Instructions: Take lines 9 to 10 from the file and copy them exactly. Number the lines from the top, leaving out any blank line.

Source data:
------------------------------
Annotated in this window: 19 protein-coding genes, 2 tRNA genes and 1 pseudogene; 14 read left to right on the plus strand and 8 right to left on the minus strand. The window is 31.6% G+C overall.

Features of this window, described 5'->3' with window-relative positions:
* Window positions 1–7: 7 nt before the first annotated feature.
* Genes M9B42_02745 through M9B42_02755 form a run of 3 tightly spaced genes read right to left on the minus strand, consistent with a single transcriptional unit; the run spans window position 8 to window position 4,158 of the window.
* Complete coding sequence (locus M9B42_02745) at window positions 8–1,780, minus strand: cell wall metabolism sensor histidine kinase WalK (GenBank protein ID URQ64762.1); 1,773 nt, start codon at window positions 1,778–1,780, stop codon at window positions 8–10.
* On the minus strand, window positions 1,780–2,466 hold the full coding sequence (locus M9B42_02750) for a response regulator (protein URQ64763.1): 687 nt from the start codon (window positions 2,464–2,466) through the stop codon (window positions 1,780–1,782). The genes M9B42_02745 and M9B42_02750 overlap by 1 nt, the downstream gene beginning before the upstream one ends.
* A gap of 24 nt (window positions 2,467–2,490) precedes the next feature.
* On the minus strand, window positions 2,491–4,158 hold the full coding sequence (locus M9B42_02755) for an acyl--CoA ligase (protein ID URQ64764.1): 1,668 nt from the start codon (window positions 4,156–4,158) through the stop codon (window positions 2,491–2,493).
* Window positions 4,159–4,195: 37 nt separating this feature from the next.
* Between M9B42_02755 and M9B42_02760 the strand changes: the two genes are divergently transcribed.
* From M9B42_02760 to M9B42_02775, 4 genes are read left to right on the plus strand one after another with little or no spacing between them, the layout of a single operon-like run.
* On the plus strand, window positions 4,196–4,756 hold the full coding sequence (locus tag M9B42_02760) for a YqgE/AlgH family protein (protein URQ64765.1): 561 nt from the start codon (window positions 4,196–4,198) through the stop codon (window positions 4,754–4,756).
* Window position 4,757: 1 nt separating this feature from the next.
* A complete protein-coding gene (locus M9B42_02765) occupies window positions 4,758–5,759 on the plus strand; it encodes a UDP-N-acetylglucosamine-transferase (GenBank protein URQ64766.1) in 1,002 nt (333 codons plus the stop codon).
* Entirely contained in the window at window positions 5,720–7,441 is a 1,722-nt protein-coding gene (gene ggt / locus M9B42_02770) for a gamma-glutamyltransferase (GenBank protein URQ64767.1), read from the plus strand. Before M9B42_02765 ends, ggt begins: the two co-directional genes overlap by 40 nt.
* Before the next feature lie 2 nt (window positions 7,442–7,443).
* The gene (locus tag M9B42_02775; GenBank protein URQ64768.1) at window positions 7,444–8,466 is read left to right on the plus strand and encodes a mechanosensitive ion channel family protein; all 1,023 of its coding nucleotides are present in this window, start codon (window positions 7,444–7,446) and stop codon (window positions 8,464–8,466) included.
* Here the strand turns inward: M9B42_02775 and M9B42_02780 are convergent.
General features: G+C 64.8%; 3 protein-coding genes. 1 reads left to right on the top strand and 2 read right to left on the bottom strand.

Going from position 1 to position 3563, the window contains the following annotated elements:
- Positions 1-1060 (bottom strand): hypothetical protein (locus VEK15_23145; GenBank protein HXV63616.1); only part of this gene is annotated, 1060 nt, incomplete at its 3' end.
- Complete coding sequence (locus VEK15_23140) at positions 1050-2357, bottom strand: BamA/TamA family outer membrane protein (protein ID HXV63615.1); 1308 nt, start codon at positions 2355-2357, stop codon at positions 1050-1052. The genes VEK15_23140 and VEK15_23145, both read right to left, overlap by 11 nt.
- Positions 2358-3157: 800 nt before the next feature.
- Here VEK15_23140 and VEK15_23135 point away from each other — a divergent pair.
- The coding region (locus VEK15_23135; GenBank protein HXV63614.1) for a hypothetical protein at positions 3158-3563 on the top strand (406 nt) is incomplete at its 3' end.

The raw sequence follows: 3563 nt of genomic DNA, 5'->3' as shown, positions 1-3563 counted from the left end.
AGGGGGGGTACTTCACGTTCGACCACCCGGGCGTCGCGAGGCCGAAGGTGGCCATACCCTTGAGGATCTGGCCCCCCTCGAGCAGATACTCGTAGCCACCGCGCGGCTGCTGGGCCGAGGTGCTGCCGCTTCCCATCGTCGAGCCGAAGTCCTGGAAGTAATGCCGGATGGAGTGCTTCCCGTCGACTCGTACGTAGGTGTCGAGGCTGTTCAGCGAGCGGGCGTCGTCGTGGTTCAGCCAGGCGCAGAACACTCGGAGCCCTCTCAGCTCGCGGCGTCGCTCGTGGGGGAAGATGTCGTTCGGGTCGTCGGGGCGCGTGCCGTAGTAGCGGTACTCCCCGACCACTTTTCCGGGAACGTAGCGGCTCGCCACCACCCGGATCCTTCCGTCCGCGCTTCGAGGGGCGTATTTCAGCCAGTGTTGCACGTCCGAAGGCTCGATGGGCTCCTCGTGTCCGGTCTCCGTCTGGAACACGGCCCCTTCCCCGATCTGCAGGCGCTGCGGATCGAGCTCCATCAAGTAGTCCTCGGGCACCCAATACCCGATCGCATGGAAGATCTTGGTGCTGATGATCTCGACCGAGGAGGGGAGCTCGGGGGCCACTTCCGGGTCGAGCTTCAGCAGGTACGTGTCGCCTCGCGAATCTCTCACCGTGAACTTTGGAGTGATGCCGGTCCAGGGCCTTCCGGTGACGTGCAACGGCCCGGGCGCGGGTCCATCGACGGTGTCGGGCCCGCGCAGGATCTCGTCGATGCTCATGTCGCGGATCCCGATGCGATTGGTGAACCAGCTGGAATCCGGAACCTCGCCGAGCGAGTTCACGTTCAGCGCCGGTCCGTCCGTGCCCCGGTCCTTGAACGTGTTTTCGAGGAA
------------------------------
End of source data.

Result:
* Window positions 4,159–4,195: 37 nt separating this feature from the next.
* Between M9B42_02755 and M9B42_02760 the strand changes: the two genes are divergently transcribed.